Erlanger "Rebukes" Israel
Erlanger: More One-Sided Pap
New York Times Jerusalem bureau chief Steve Erlanger picks up a couple of favorite Times Sulzberger Template themes today -- Israel is groaning under the weight of criticism, and the Road Map for Peace is worth mentioning only when it concerns Israel, not the Palestinians.
Erlanger takes a routine, unpublished report by the European Union containing ritual criticism of the Israeli security fence, and blasts it out of all proportions as reflected by the inaccurate headline, "Europeans Rebuke Israeli Jerusalem Policy." Erlanger reports that "The European Union's diplomatic representatives in East Jerusalem and Ramallah have sharply criticized Israel's policies in East Jerusalem, saying they 'are reducing the possibility of reaching a final-status agreement on Jerusalem that any Palestinian could accept.'"
Uhh.... the only problem is that Israel was not "rebuked" or even "criticized." To do that, after all, you have to communicate with the rebukee/criticizee. But as you can see from the story, this was an "unpublished" report that was not even given to the Israelis-- because the Europeans decided this was not a good time to rebuke Israel! It's right there in the story.
In fact, it was leaked to Erlanger by "someone who wanted to publicize it," -- and an Israeli official only commented on it after he was told about it by Erlanger.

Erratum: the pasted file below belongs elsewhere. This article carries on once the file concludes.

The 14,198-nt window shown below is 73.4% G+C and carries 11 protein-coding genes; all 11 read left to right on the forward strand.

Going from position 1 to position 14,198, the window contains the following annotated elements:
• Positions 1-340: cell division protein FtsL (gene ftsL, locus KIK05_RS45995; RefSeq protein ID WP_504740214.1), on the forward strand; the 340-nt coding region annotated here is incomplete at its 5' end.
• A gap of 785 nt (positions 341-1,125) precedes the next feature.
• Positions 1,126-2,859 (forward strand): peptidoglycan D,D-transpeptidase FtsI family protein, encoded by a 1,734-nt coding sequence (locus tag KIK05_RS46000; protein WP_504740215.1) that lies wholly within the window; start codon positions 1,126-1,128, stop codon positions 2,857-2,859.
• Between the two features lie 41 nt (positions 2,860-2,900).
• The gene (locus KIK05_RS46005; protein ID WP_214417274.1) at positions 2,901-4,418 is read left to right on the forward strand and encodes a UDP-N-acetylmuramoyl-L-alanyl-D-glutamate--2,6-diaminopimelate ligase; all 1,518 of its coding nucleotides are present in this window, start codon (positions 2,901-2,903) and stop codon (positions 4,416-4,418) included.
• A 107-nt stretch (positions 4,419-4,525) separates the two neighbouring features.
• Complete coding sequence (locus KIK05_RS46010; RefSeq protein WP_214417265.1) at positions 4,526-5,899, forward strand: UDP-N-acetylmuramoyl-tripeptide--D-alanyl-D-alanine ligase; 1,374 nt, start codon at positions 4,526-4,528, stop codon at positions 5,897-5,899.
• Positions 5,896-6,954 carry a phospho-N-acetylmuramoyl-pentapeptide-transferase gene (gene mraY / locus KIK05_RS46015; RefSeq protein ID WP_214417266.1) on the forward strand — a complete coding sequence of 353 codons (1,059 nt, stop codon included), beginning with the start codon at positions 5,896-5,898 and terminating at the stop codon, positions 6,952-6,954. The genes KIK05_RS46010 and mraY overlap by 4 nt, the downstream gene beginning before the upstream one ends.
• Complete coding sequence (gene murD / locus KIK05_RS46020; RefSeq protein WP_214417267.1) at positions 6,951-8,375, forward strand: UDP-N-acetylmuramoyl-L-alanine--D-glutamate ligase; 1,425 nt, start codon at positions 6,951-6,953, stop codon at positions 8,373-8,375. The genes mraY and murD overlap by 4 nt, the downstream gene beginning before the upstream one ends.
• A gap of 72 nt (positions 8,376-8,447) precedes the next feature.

So the EU didn't "rebuke" Israel at all. In fact, a more accurate headline would be "Times Jerusalem Bureau Chief Rebukes Israel."
In the course of his "rebuke," Erlanger fails to mention the word "security" even once, and uses the loaded Moonbat term "separation barrier" in referring to the fence that has sharply reduced the number of suicide bombers.
Also, Erlanger once again makes a reference to Israeli obligations to the Road Map while never referring to Palestinian obligations. (You know, to do minor, unimportant things like dismantle terrorist groups.) "Road Map illiteracy" when it comes to Palestinian duties is Times policy, one that Erlanger and deputy foreign editor Ethan Bronner painstakingly defended in a letter to a reader that I wrote about some weeks ago.
As has been my practice with the last few Times items, I'm sending a copy of this item to the Empty Suit, New York Times spokesman (a/k/a "public editor") Barney Calame. Something else for you to ignore, Barney, while you shill for management and focus on trivia.